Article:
Strength training, and working out in general, should never be used as a form of punishment.
For example, proclaiming to perform an extra, or just a more challenging workout, because you overate or indulged in some Halloween candy is not a good idea. If your workouts are fueled by the punishment mentality, then you really need to change things up. Now.
I quote my good friend, Jen Keck, very often and I’ll do so once again:
“Train because you love your body, not because you hate it.”
It’s a simple phrase, but let’s examine it a bit closer.
How many times have you done a workout because you over indulged at a party, ate more cookies than you initially planned, broke into your kid’s Halloween candy stash, or enjoyed a spontaneous dinner at your favorite restaurant?
An extra, or more grueling workout, was in order because you had to “work off” or “un-do the damage” from what you ate and get back on track with your fat loss plan..
As a result of the indulgence you force yourself to squeeze in an extra workout, or maybe you push harder and longer.
If this sounds like something you do, then STOP!
If you use workouts as a form of punishment, you’re doing it wrong.
Don’t ever allow your workouts to be fueled by negative motivation or to be used as a form of punishment.
We desperately need to ditch this mindset that we must be “perfect” and that we better not “eat too much” or “give in to our cravings” or something similar because, if we do, then we’ll have to punish ourselves for “not being disciplined enough”.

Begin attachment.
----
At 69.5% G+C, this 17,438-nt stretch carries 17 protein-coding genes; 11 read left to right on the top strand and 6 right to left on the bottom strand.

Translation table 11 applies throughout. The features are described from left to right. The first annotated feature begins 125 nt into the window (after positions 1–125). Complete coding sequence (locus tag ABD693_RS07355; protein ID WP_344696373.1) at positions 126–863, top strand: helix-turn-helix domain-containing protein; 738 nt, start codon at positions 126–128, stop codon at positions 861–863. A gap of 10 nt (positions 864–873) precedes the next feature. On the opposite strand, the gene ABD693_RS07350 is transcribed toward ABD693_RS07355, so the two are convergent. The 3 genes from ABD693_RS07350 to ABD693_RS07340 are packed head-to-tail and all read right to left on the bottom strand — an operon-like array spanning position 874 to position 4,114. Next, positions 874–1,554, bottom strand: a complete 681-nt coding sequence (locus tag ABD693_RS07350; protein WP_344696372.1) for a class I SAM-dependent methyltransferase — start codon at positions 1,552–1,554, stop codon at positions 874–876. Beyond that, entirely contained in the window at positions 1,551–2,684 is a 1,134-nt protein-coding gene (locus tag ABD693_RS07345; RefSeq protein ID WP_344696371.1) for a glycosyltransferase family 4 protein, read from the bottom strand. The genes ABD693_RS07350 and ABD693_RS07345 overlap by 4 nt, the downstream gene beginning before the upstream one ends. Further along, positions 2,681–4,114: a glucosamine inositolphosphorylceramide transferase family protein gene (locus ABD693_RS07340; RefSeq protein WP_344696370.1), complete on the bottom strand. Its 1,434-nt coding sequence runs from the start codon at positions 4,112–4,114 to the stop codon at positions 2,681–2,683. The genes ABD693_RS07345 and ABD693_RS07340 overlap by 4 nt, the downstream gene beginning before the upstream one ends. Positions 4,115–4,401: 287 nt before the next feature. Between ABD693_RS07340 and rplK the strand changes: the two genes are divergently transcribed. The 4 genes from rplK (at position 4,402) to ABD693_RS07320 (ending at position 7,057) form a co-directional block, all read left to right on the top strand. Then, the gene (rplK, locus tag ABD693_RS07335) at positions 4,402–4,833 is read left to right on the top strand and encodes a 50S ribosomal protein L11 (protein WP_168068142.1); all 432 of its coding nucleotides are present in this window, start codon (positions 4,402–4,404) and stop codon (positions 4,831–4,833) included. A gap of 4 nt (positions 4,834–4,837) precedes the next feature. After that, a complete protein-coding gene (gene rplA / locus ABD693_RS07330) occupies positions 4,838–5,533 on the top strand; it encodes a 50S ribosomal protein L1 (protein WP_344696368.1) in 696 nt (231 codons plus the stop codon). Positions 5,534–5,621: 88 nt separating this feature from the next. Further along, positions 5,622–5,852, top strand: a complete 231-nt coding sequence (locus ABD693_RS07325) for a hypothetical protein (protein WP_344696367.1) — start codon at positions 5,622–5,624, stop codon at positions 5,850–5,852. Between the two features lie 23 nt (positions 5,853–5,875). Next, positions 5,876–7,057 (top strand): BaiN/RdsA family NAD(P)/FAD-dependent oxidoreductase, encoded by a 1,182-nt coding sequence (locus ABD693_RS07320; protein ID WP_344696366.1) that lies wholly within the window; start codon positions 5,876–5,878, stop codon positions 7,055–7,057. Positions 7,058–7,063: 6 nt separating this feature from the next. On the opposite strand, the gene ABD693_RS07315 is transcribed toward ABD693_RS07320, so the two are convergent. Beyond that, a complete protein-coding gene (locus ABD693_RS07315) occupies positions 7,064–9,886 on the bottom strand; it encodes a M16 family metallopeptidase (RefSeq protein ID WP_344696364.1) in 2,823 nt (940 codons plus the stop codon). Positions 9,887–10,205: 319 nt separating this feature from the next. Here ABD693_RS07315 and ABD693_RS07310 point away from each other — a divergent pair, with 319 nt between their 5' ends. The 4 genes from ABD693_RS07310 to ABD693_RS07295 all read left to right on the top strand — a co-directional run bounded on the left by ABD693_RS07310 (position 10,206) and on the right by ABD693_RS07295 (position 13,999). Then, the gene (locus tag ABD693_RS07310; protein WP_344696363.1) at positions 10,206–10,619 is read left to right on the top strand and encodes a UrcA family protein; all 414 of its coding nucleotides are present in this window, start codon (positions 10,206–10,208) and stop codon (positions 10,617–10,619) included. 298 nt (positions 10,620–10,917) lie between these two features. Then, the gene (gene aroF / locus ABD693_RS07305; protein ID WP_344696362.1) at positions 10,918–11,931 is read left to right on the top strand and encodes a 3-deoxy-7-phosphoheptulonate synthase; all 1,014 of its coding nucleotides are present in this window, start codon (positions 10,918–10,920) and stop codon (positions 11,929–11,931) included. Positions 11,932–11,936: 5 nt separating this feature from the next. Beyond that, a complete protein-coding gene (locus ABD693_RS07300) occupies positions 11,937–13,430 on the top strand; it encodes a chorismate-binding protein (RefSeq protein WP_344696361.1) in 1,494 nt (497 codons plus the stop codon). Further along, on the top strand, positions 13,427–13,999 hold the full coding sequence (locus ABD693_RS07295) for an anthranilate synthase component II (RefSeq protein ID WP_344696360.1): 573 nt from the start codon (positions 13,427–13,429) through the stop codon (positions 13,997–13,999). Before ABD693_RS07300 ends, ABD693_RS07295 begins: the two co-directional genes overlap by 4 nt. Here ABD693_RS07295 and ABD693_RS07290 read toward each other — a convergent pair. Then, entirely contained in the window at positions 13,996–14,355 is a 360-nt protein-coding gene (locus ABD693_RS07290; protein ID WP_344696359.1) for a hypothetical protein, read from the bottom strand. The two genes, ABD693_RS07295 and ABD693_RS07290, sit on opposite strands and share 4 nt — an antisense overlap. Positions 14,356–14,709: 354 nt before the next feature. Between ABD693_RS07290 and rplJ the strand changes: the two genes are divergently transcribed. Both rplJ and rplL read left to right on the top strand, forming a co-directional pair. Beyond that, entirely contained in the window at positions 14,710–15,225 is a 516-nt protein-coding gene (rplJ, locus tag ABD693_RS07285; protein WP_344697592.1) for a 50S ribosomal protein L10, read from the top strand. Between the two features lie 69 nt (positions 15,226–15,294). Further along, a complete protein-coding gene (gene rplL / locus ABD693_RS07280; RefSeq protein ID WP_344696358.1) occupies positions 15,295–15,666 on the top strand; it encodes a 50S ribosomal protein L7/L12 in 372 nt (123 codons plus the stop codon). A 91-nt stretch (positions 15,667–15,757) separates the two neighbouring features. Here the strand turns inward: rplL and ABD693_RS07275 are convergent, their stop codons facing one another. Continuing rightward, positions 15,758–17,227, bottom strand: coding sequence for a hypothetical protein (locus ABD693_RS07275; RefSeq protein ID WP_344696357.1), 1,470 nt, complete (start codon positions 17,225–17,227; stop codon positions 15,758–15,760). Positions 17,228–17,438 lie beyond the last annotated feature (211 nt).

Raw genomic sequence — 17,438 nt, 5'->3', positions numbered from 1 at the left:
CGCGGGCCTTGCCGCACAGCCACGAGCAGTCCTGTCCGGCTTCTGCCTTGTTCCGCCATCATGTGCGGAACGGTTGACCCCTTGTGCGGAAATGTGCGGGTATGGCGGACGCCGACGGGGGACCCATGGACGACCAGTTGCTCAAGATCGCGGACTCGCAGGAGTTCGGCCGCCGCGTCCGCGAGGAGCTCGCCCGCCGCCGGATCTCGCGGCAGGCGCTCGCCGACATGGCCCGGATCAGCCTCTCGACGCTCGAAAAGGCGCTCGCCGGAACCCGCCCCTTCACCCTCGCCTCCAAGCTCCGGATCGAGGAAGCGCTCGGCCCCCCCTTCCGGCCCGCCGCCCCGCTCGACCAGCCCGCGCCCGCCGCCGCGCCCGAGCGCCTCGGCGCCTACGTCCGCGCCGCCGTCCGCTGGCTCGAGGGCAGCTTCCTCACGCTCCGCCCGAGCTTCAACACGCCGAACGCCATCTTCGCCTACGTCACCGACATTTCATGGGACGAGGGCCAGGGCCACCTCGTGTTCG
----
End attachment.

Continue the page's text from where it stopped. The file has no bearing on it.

I say this because several years ago I expected nothing less than perfection from myself.
If I over ate or enjoyed something “unclean”, then I’d beat myself up for “screwing up”.
Then I’d punish myself with an extra, or more intense, workout.
And do you know what came from that “I’ve gotta burn off all those extra calories” mindset?
Nothing good, that’s for sure!
For one, I would always feel guilty about enjoying my favorite treats. Then, I’d force myself to perform a super challenging workout to “make up” for the damage. Not only was this mentally draining, but I started to dislike strength training because it became punishment. This “punishment” mentality also lead to some severe binge eating habits.
When I finally learned to relax, keep things super simple, and stopped putting so many restrictions on myself and focused on consistency instead of trying to be perfect, then things finally turned around.
No longer do I “punish” myself with an extra workout, and neither should you.
The only goal you should have with your workouts is to become a stronger, more awesome version of yourself.
THAT, my friend, is what matters. And it will keep you motivated long-term.
So the next time you happen to indulge more than you planned, don’t punish yourself with an extra, or more grueling, workout. Forget about it and move on.
Your workouts should only serve the purpose of allowing you to become even more awesome. To set some personal records. To add more weight to the barbell. To build your self-confidence. To discover what your body is capable of doing.
This is why I believe why you work out is more important than how you work out.
Mindset matters. It matters a lot.
And when you can shift your perspective, as in the case of this article, from using exercise as a form of punishment to something that’s exclusively meant to build you up, make you stronger, and make you more awesome, then you’ll not only be less stressed, but you’ll enjoy your workouts and be much more motivated to train consistently.
So the next time you enjoy a favorite treat or not-so-healthy meal, enjoy it, forget about it, and move on.
And what should you do with the extra, glorious, calories you consumed? Use them to become even more awesome and maybe set a new personal record or two.